that is not equal to
its uppercase version divided by L
 Consumption function: c = (1–s)y
(per worker)
CHAPTER 7
Economic Growth I
slide 18
Saving and investment
 saving (per worker) = y – c
= y – (1–s)y
=
sy
 National income identity is y = c + i
Rearrange to get: i = y – c = sy
(investment = saving, like in chap. 3!)
 Using the results above,
i = sy = sf(k)
CHAPTER 7
Economic Growth I
slide 19
4
Output, consumption, and investment
Output per
worker, y
f(k)
c1
sf(k)
y1
i1
Capital per
worker, k
k1
CHAPTER 7
Economic Growth I
slide 20
Depreciation
Depreciation
per worker, δk
δδ == the
the rate
rate of
of depreciation
depreciation
== the
the fraction
fraction of
of the
the capital
capital stock
stock
that
wears
out
each
period
that wears out each period
δk
1
δ
Capital per
worker, k
CHAPTER 7
Economic Growth I
slide 21
5
Capital accumulation
The
Thebasic
basicidea:
idea:
Investment
Investmentmakes
makes
the
thecapital
capitalstock
stockbigger,
bigger,
depreciation
depreciationmakes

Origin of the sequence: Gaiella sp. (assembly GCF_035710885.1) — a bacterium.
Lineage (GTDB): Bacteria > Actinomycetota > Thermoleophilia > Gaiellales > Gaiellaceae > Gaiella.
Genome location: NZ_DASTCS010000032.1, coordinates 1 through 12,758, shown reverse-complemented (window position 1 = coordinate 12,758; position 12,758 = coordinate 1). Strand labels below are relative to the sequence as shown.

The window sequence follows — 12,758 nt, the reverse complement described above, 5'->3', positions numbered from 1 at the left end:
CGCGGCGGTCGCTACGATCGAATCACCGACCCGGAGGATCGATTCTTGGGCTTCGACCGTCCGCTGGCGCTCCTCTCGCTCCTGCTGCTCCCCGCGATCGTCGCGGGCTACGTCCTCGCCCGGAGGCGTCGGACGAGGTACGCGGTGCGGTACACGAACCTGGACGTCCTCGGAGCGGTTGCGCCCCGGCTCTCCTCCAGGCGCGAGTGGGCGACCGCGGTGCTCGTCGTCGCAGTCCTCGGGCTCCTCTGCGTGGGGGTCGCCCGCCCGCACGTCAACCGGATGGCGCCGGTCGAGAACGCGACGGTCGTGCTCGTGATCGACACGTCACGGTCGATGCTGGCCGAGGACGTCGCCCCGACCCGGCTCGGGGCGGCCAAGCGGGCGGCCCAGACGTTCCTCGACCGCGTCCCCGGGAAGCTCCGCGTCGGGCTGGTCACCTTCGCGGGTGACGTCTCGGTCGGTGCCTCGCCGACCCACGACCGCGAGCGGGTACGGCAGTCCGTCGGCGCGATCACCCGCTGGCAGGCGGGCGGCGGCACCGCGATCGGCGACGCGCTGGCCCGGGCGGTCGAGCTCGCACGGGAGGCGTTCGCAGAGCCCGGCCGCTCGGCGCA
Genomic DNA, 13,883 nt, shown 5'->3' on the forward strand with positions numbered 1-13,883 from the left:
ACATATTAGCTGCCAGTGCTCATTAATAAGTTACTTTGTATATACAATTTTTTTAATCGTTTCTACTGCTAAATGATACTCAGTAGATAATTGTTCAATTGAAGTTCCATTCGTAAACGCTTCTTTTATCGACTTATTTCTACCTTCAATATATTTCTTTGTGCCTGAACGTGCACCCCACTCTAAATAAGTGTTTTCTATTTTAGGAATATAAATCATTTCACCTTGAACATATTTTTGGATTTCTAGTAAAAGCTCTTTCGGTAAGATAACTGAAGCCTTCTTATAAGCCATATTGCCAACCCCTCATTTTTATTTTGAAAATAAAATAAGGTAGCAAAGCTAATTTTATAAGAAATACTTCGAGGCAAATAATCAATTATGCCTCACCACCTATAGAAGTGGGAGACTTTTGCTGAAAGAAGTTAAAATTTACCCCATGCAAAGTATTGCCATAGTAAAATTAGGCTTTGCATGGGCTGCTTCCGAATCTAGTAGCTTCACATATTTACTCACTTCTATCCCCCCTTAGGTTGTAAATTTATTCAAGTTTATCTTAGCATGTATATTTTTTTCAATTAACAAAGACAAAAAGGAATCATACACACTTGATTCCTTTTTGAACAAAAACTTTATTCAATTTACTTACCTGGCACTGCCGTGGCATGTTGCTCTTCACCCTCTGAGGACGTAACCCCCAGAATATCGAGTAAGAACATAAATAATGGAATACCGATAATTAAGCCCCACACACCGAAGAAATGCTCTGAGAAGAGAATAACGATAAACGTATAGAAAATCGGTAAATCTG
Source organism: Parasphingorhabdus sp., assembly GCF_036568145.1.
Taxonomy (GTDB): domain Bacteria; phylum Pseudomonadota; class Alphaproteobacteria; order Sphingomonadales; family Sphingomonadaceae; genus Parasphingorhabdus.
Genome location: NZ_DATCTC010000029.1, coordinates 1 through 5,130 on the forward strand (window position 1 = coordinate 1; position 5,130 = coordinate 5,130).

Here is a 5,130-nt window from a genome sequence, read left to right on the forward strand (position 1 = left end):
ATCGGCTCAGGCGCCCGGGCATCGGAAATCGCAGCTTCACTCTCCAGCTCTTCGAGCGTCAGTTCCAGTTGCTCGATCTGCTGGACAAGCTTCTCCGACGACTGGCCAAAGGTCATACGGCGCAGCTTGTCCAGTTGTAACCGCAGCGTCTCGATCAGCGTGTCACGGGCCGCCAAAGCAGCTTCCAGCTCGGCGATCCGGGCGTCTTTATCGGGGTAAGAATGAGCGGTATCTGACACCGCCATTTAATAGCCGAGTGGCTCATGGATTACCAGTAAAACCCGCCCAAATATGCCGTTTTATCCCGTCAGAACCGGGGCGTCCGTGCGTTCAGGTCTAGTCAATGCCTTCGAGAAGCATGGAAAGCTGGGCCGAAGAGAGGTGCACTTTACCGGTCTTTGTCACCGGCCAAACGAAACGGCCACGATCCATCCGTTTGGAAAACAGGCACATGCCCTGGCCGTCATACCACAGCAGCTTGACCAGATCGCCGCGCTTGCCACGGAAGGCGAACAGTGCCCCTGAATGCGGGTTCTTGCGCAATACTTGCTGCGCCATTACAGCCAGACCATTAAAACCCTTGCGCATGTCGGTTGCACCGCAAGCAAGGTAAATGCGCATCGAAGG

makesititsmaller.
smaller.
CHAPTER 7
Economic Growth I
slide 22
Capital accumulation
Change in capital stock = investment – depreciation
Δk
=
i
–
δk
Since i = sf(k) , this becomes:
Δk = s f(k) – δk
CHAPTER 7
Economic Growth I
slide 23
6
The equation of motion for k
Δk = s f(k) – δk
 the Solow model’s central equation
 Determines behavior of capital over time…
 …which, in turn, determines behavior of
all of the other endogenous variables
because they all depend on k.
E.g.,
income per person: y = f(k)
consump. per person: c = (1–s) f(k)
CHAPTER 7
Economic Growth I
slide 24
The steady state
Δk = s f(k) – δk
If investment is just enough to cover depreciation
[sf(k) = δk ],
then capital per worker will remain constant: